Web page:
Brackenridge Plan Aborted

The latest solution to the Brackenridge reproductive services crisis collapses.

Even as the City Council prepared to vote on details at last Thursday's council meeting, the city's plans to continue reproductive services for low-income patients at Brackenridge Hospital remained hazy. Critical insight arrived in the nick of time, when executives of Seton Healthcare Network -- Brack's nonprofit Catholic managers -- informed Mayor Kirk Watson they might require women -- including rape victims -- to be tested for ovulation before receiving emergency contraception. In other words, emergency contraception -- a high dose of birth control pills that prevents pregnancy (not the same as RU-486, which terminates pregnancy) -- could be given only to women who didn't need it in the first place. Though medical definition treats emergency contraception as pregnancy prevention, the Catholic Church equates administration of contraception to ovulating women as the equivalent of abortion.

It was a bitter pill for Watson and city staff. Since June, they've steadfastly supported plans to build a separate, licensed "hospital-within-a-hospital," offering tubal ligations, emergency contraception, and other reproductive services on Brack's fifth floor as a workable solution to changes in the Catholic Ethical and Religious Directives. In June, the U.S.Conference of Catholic Bishops changed the directives to prohibit Catholic health-care providers like Seton from managing facilities providing unapproved services, or even providing "material cooperation" to any such services.

So it should have been no surprise that Seton declared that the city's proposed fifth-floor hospital would not be exempt from Catholic standards on contraception. Watson, who regards emergency contraception as an "integral" component of women's health care, said Seton's pending procedural change was "not negotiable" and postponed the council vote. (At press time, Seton representatives had not responded to several requests for comment. "Seton's clinical personnel are reviewing the patient care standards for sexual assault victims to ensure that our practice is consistent with our policy and the lease," said a statement from Seton Interim President and CEO Pat Hayes, who supported Watson's decision to postpone.)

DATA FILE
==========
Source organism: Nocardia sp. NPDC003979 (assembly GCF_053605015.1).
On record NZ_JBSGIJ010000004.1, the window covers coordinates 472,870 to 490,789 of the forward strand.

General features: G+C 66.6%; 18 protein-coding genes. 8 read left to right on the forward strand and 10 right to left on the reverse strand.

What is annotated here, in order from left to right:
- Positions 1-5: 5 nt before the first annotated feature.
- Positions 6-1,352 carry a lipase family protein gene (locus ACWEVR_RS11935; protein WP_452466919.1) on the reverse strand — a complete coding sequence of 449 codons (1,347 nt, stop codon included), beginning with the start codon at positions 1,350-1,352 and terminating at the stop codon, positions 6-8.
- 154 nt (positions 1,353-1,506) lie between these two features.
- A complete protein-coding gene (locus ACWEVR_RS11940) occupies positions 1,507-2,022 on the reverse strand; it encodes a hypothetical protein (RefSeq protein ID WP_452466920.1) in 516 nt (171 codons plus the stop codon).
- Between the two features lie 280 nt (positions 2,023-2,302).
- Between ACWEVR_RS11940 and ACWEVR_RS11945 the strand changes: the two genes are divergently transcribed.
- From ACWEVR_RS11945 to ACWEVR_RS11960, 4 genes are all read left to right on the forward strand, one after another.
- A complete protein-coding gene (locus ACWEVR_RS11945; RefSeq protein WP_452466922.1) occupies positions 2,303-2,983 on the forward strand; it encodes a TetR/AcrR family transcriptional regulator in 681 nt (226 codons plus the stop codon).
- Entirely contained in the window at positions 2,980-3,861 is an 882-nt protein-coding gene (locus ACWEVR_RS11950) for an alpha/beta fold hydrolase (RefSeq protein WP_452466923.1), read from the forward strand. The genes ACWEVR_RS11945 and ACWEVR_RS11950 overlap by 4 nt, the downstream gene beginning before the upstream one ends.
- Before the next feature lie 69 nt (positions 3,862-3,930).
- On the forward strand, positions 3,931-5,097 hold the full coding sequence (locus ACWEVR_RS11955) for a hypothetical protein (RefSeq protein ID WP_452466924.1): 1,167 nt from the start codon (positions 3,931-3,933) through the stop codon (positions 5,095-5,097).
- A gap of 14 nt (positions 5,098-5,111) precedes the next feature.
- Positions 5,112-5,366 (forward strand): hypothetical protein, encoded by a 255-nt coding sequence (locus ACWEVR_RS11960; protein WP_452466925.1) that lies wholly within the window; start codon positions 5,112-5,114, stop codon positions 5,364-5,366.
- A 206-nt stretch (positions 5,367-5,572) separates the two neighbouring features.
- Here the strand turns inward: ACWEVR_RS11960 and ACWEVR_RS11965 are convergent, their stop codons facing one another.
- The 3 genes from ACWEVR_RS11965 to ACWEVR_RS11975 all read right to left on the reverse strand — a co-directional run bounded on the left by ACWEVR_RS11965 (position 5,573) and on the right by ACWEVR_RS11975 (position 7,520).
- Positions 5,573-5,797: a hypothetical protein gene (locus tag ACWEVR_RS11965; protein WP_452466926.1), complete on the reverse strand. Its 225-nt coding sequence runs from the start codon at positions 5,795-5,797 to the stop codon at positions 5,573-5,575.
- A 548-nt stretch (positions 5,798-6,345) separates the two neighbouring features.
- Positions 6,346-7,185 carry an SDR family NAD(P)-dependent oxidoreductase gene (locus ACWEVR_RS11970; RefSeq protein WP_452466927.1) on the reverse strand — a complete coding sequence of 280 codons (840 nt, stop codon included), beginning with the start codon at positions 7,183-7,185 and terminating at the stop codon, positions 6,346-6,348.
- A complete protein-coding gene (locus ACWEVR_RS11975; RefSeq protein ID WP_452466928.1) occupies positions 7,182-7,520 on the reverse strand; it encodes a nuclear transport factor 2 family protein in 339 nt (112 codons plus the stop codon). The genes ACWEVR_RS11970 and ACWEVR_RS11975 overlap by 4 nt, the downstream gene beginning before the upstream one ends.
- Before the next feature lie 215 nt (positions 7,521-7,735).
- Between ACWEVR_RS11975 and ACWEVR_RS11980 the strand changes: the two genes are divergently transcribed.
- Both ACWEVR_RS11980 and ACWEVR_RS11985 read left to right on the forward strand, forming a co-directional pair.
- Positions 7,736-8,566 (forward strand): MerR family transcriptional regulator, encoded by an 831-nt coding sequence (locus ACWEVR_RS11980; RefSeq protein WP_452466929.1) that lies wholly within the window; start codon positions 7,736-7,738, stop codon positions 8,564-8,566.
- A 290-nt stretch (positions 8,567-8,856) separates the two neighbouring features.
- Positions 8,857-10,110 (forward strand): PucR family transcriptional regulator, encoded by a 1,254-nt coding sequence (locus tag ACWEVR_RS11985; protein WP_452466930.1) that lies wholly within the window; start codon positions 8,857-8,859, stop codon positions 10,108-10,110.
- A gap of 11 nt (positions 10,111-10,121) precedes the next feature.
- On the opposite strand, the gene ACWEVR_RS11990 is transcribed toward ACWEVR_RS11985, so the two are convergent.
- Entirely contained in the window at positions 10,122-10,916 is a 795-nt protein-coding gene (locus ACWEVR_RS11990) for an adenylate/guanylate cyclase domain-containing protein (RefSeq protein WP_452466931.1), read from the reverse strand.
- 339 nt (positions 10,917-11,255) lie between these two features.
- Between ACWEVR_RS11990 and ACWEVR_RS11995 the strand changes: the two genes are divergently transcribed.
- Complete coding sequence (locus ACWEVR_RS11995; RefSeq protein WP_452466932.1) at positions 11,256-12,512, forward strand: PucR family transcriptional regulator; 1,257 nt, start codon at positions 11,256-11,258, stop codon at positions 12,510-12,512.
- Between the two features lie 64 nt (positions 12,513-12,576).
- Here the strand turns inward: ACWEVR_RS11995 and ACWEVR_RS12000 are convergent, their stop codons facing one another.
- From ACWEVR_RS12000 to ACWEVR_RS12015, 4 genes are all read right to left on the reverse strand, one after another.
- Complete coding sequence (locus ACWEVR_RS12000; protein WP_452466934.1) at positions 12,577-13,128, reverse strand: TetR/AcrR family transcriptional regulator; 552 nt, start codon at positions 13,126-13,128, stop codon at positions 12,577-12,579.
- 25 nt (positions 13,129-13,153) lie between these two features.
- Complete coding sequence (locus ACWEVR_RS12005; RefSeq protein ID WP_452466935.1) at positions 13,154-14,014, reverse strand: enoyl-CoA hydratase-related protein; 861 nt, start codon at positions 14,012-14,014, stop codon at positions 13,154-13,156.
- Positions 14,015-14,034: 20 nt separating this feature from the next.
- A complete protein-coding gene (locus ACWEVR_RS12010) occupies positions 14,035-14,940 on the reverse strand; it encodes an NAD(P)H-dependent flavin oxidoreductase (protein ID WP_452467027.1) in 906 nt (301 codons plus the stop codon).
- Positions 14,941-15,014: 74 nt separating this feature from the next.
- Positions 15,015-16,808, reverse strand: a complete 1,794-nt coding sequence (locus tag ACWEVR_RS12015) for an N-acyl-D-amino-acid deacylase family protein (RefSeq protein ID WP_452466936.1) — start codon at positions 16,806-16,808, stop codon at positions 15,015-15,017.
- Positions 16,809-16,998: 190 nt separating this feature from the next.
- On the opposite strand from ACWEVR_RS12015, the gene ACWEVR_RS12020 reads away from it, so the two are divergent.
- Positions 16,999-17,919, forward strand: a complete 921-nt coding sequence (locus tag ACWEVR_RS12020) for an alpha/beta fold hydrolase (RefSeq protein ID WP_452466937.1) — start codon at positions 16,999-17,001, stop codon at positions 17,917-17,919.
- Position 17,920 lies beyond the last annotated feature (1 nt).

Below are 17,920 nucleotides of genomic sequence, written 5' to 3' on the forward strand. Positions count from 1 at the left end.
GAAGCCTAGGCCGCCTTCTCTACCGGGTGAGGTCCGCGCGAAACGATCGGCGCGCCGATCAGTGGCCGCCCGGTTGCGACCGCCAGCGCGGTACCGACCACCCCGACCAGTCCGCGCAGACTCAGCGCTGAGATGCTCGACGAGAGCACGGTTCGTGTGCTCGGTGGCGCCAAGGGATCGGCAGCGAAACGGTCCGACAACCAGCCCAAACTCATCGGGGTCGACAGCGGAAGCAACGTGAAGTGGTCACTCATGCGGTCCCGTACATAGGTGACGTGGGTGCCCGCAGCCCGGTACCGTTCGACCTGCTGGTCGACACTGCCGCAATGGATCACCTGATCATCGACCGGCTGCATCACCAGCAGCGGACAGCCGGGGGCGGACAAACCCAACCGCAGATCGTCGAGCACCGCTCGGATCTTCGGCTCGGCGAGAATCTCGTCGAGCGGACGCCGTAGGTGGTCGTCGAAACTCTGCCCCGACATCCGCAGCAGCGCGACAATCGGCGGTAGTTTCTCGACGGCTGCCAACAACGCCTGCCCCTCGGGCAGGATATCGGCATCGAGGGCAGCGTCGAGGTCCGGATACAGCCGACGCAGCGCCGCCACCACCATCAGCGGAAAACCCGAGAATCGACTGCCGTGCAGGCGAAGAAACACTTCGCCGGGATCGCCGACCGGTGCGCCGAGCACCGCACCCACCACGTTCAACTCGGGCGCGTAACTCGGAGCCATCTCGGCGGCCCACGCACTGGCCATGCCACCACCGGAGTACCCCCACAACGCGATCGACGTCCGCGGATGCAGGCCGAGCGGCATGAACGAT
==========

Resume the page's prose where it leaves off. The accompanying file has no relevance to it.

"We have to figure out whether it still makes sense," said Trish Young, CEO of Austin/Travis Co. Community Health Centers, of the hospital-within-a-hospital plan. Given Seton's latest proclamation, will the city have to build a separate facility to provide reproductive services? "Oh, that hasn't even been brought up," Young said. "But I guess that's an idea, isn't it?"

Critics of the city's plan were stunned but pleased by Watson's decision. "This is a clear indication of how, under Seton, we have Catholic doctrine imposed on the public hospital," said Peggy Romberg, executive director of Women's Health and Family Planning Association of Texas. She had planned to testify before council in favor of recommendations made earlier last week by the Brackenridge Hospital Oversight Council, a board of citizens and health-care professionals who rejected the city's plan in favor of taking back all reproductive services at Brack. Asserting that such a plan would inhibit Seton's fiscal viability, the city has opposed that proposal as well as suggestions to take over Brack's second floor, already a functional maternity and delivery unit.